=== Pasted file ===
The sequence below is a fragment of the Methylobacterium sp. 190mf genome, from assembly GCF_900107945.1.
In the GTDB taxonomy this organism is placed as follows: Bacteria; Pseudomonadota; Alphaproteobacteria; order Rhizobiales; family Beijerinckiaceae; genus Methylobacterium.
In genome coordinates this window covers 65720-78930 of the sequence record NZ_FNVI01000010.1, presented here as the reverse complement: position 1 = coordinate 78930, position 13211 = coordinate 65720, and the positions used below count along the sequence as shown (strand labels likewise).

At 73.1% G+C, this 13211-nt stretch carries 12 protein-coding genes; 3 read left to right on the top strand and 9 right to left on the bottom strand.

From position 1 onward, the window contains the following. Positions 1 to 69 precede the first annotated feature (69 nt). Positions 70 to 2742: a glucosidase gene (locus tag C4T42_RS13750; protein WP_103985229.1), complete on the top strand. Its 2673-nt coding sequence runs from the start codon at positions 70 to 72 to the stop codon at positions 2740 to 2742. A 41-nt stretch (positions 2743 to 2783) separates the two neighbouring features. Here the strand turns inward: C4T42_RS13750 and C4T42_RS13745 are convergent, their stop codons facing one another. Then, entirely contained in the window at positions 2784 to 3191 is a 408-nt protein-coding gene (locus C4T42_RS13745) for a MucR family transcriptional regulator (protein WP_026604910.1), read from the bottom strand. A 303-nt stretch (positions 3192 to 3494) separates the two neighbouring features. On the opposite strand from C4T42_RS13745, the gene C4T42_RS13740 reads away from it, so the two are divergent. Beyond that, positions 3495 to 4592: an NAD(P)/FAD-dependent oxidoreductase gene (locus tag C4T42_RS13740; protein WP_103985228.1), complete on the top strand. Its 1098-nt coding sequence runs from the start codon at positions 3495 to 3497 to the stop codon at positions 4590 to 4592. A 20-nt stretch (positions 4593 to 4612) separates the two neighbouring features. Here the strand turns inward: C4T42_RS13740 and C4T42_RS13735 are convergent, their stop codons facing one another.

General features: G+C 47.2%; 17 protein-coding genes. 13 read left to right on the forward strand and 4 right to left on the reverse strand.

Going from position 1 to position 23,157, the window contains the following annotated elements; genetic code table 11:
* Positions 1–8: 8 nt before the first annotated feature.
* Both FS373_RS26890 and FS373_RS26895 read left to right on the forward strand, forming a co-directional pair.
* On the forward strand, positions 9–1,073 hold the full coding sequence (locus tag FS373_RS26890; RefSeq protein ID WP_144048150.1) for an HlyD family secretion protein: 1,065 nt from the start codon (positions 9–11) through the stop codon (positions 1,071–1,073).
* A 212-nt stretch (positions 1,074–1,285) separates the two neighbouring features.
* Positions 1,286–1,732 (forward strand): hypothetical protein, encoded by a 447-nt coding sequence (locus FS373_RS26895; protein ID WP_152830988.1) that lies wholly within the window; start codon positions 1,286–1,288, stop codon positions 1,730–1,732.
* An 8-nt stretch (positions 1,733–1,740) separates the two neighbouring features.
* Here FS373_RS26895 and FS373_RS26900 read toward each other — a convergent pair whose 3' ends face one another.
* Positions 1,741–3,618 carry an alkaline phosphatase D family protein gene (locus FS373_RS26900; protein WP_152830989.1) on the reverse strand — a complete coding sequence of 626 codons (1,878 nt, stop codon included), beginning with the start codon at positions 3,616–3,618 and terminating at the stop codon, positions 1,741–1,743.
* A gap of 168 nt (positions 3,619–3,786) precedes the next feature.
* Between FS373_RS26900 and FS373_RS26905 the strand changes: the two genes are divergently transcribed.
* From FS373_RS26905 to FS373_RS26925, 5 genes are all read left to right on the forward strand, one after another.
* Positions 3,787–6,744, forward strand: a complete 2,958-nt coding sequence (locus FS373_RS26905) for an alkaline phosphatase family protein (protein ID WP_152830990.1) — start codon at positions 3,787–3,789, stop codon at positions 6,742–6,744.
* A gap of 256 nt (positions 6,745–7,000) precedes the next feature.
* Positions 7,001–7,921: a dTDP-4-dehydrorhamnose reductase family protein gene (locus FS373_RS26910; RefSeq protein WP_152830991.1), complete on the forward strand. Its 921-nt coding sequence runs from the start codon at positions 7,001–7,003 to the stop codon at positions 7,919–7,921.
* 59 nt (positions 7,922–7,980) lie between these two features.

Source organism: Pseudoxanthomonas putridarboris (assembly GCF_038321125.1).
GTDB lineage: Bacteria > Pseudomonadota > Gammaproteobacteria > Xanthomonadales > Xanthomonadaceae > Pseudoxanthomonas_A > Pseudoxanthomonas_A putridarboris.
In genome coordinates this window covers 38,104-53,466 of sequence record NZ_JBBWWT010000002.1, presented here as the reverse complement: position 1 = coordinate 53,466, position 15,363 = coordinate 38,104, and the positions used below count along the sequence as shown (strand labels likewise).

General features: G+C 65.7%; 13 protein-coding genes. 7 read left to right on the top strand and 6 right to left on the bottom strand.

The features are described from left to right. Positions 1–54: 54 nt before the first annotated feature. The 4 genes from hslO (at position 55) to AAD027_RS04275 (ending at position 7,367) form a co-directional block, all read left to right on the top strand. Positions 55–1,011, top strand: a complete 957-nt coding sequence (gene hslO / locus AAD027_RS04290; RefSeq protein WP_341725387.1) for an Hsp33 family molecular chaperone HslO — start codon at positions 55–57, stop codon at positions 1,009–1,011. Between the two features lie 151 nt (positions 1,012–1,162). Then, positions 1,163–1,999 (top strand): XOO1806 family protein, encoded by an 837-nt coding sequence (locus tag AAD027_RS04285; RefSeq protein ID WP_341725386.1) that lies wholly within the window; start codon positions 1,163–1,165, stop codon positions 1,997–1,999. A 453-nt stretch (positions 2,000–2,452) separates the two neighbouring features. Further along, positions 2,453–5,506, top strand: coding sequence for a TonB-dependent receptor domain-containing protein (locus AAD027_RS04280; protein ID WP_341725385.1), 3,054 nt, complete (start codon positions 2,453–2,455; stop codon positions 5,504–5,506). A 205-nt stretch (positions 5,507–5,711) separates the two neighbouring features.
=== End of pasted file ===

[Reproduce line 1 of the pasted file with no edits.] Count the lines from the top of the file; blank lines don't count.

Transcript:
The sequence below is a fragment of the Methylobacterium sp. 190mf genome, from assembly GCF_900107945.1.